After last week's enjoyable spin of the wheels, this week's episode opens with the reveal that's been teased for over a year now - Rosario Dawson has arrived on screen as Ahsoka Tano.
The procedure of each episode throughout the season so far is adhered to here, but it's to director Dave Filoni's credit that it's never looked this good or this memorable. Mando arrives on Corvus, a desolate planet that's been terrorised by an Imperial holdout, he makes contact with Ahsoka Tano and - before you know it - they're teaming up to take on said villain and save the day.
For those who might not get the significance of who Ahsoka Tano is, here's the cliff notes - she was previously the Jedi apprentice of Anakin Skywalker, who went on to become Darth Vader. She fought in the Clone Wars alongside Skywalker, but was expelled from the Jedi Order in a plot by a fellow apprentice. That whole incident effectively ended her as a Jedi, instead choosing to wander the galaxy alone. By the time the Empire came to power, she had faked her own death and was hidden from existence for some time.
If you watched the animated series 'Clone Wars', or its follow-up 'Rebels', you're no doubt horrified by the major plot points we jumped over. At any rate, Tano's backstory and her place in the 'Star Wars' universe isn't all that important here. Like Cobb Vanth in the first episode or Bo-Katan Kryze in the third episode, she's a guest star who helps Mando on his way, and then departs at the end of the episode while pointing him to the next chapter in his story.
'The Jedi' draws heavily on Akira Kurosawa, particularly a shot-for-shot remake of the famous long walk in 'Yojimbo'. Of course, die-hard 'Star Wars' fans will know that Akira Kurosawa and samurai cinema has always been bubbling underneath the surface. After all, Darth Vader's helmet and the lightsaber itself takes inspiration from a samurai's helmet and sword.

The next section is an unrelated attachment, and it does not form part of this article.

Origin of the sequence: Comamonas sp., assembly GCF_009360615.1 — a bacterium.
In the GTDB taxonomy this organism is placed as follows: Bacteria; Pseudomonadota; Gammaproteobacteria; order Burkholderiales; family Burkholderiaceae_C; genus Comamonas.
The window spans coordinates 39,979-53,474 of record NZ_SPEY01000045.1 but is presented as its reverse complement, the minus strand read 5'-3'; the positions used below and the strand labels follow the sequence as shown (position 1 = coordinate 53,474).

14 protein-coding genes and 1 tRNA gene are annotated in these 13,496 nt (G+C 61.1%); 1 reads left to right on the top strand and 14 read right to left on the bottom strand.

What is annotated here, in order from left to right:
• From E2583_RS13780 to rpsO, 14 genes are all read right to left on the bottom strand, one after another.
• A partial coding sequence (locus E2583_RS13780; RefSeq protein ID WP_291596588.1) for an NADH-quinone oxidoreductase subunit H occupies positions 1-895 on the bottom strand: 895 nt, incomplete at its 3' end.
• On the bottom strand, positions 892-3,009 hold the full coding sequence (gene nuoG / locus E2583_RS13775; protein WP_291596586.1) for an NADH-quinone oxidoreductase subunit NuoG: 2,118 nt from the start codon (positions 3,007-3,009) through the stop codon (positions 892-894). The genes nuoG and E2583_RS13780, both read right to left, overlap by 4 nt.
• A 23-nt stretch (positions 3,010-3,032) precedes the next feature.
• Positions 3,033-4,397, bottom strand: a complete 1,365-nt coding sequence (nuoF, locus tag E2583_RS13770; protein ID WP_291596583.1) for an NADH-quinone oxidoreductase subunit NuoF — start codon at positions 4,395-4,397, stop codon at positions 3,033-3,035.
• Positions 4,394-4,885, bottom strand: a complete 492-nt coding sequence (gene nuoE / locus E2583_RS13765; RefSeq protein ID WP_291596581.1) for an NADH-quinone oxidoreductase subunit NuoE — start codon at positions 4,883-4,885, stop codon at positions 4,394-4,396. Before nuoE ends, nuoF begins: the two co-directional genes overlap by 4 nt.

As ever, the fight sequences are keenly directed and blocked out, with Rosario Dawson more than capable of bringing a physical component to Ahsoka Tano, and making her seem like a legitimate threat. Michael Biehn, however, feels like he's curiously mishandled. For an actor with such screen presence and known for roles like Johnny Ringo in 'Tombstone', he's almost an non-event in the story. Indeed, the final battle cuts away to Biehn's character and Mando listening out for it, exchanging a few words while they wait.
The other big reveal in this episode, however, is one that's bound to excite or confuse people, depending on how deep their knowledge of 'Star Wars' goes. Grand Admiral Thrawn was a character in the animated 'Rebels' series, voiced by Danish character actor Lars Mikkelsen. Before that, however, Thrawn was one of the most popular characters in the Expanded Universe, a decades-long continuation of 'Star Wars' that took in books, comics, videogames, radio plays, and was more or less swept away when Disney took over Lucasfilm to make way for the sequel trilogy. Such was Thrawn's popularity, however, that Lucasfilm took the unusual step of reintroducing the character back into the canon.
Thrawn's story is... very long, one that we might do an article on when the time is right. For now, however, it appears as though this is more of a first mention than the character entering the cast of the show.
Yet, with his mere name being mentioned, it speaks to a lot of what's to come. 'The Mandalorian' has thus far existed on the fringes of 'Star Wars', if you like. It's never ventured into the main characters, instead happily exploring sectors that have been neglected and feel ripe for exploration. Peeling back some of the mystery - naming the Child, for example - can be a dangerous thing.
So much of what's made 'The Mandalorian' exciting and kept people tuning in week after week is trying to find out what happens next, and where Mando will end up after each episode. The downside of keeping the show on such a linear path this season, moving from planet to planet and guest-star to guest-star, is that there's an onus on the show to make itself bigger with each passing episode. Yet, conversely, this is a show that's carved out a niche in its tightness of story and plot.
Leaving all that aside for the minute, this week's episode is a highlight of the season thus far. Pitched and balanced beautifully between action and moving the story forward, you've got to wonder how they're going to top it.